Byline: Chris Moncrieff
They -that is the Government and its hangers-on -are trying to kid the rest of us that the reported spat between the Prime Minister and his Chancellor Gordon Brown is no more than a figment of the media's imagination.
The latest to pour scorn on these stories is Alastair Campbell, who was, until the summer, Tony Blair's communications supremo.
He described the claims as 'completely overblown'.
And just for good measure he added that the Blair-Brown axis was one of the most formidable political partnerships in British political history.
That may be so. They are, in their different ways, politicians of a very high calibre.
But that does not mean to say there is not a highly damaging personality clash between the two men.
Proof of that -if further proof were needed -came from the normally tightly-sealed lips of Mr Brown himself.
The fact that he went public over the Prime Minister's refusal to allow him to sit on Labour's ruling National Executive Committee is a clear demonstration of the personal and power struggle now being fought.
Brown is famous for his reticence over any issue which does not concern his running of the economy.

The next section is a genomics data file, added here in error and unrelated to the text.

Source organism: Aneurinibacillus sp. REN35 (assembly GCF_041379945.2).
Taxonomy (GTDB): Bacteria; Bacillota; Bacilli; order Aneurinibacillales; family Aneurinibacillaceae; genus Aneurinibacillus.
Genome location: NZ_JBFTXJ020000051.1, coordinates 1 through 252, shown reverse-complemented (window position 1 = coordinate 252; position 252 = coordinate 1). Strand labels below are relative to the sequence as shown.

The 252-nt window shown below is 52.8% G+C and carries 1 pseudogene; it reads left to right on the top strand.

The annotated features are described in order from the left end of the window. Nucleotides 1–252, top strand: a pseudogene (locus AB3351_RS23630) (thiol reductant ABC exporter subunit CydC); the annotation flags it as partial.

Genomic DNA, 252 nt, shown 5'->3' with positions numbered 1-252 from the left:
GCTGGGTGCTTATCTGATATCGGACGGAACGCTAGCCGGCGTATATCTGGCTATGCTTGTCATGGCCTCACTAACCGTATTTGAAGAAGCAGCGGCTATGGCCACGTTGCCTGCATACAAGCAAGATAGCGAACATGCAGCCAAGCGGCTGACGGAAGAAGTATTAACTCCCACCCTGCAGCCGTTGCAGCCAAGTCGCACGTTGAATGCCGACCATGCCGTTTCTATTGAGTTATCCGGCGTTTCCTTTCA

He does not gossip, whisper in dark corners behind cupped hands, and he certainly does not get involved in anything remotely associated with the politics of personality.
So it was totally out of character for him to go public and admit the truth of the reports that the Prime Minister has now effectively cut him out of the policy team to work out Labour's general election strategy.
And never let it be forgotten that a few years ago the words seeped out of Downing Street that Gordon Brown was 'psychologically flawed' -a more damaging insult could hardly be imagined.
Those words were not made up by the Sunday newspapers.
They were a deliberate attempt to smear the Chancellor who at the time maintained a dignified silence, although some of his aides did not. …